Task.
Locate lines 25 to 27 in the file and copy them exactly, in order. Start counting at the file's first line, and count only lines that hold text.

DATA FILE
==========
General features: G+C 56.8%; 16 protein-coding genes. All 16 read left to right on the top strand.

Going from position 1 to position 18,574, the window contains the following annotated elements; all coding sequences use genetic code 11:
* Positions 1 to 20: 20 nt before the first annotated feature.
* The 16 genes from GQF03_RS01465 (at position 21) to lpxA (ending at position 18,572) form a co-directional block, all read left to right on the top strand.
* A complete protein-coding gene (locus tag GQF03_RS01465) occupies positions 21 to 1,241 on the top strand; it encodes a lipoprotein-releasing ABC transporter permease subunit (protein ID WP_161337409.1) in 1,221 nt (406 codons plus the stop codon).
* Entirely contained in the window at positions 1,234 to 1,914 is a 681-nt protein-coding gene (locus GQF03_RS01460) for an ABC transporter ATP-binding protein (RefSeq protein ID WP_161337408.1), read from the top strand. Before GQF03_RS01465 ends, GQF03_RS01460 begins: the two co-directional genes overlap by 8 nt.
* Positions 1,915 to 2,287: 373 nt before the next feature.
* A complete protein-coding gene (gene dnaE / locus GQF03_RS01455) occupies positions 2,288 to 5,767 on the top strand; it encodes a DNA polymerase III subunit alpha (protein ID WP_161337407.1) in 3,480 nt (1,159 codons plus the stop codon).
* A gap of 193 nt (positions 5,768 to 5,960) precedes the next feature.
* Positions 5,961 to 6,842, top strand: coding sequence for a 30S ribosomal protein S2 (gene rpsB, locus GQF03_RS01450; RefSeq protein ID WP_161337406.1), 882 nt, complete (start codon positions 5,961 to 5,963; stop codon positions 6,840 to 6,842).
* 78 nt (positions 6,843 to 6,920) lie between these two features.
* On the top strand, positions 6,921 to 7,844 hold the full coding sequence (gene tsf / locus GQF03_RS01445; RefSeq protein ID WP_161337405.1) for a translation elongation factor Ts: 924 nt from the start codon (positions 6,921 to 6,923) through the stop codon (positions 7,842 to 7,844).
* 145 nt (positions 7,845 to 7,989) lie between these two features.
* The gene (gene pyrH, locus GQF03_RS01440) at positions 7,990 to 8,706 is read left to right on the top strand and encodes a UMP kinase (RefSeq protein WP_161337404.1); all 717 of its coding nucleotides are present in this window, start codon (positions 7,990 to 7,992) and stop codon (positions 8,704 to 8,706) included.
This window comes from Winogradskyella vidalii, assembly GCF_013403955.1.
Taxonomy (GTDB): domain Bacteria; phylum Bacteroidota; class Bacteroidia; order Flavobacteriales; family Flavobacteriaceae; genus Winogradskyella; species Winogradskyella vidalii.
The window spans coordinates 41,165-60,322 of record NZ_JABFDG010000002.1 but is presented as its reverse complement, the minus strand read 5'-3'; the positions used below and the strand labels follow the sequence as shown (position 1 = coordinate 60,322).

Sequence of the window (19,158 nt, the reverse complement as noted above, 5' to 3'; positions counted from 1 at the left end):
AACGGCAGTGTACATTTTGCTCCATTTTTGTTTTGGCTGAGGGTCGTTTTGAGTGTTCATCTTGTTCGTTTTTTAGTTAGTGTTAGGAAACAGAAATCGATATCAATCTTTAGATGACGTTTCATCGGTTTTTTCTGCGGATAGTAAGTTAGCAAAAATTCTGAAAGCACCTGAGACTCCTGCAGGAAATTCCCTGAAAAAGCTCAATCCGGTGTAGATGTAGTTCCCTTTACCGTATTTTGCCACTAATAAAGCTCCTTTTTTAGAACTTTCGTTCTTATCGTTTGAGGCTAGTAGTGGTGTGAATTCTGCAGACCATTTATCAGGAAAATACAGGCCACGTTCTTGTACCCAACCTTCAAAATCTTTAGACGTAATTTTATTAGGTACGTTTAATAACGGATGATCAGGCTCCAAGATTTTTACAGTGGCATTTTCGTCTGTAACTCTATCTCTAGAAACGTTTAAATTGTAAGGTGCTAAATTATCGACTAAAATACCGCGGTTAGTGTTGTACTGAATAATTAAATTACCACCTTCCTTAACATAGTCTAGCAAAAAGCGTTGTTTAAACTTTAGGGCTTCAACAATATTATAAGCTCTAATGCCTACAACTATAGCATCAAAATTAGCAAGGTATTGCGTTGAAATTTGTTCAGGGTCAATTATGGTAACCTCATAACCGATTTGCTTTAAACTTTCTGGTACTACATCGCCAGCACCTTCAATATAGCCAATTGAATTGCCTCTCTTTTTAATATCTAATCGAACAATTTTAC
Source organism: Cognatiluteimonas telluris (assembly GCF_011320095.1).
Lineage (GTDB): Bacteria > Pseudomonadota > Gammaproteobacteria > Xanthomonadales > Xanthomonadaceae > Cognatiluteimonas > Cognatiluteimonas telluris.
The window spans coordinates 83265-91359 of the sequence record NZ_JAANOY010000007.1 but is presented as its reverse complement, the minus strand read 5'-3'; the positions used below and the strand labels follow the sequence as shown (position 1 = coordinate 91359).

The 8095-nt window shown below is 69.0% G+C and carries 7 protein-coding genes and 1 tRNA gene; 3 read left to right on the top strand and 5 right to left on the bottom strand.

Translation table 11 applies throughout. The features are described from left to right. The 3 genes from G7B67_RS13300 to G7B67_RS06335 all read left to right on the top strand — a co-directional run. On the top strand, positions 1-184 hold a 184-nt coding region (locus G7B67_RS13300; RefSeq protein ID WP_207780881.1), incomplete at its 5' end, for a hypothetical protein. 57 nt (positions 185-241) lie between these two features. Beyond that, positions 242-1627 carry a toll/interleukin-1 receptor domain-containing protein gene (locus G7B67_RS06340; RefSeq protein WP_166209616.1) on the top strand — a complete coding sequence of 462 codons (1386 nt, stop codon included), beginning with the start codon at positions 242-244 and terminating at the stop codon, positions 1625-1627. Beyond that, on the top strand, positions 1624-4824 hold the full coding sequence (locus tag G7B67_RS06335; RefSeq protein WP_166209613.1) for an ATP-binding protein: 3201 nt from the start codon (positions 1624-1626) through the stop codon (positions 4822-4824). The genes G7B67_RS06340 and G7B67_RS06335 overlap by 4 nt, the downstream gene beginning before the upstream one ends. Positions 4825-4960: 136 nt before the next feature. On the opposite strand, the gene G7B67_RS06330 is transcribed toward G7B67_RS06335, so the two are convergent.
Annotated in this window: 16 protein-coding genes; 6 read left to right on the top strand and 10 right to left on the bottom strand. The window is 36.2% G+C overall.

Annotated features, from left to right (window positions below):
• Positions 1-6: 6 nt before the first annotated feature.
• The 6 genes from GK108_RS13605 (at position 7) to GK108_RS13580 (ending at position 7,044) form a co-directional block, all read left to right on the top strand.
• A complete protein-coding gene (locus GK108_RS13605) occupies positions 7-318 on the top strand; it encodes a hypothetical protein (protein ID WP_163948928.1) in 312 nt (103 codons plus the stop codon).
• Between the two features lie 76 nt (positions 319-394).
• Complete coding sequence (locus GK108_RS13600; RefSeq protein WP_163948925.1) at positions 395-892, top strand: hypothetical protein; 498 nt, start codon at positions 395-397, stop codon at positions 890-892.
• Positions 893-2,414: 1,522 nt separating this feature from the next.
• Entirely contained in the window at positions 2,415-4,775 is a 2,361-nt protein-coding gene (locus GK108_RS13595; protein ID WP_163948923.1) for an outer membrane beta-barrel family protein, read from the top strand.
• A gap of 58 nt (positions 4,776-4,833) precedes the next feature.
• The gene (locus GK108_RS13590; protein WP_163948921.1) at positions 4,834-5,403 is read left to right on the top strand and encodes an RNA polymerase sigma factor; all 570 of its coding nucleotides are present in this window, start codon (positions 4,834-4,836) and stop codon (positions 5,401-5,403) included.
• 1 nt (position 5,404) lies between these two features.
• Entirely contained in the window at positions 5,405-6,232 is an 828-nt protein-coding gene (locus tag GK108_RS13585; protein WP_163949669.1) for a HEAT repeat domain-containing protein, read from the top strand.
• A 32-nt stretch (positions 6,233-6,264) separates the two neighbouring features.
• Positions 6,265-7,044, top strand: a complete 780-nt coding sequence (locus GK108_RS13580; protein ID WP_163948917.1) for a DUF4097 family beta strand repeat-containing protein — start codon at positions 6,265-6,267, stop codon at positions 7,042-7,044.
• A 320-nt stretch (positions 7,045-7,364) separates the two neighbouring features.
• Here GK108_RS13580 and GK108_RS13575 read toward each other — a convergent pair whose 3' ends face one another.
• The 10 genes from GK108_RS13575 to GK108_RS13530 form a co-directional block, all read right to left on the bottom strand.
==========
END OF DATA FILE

Annotated in this window: 16 protein-coding genes; 6 read left to right on the top strand and 10 right to left on the bottom strand. The window is 36.2% G+C overall.

Annotated features, from left to right (window positions below):
• Positions 1-6: 6 nt before the first annotated feature.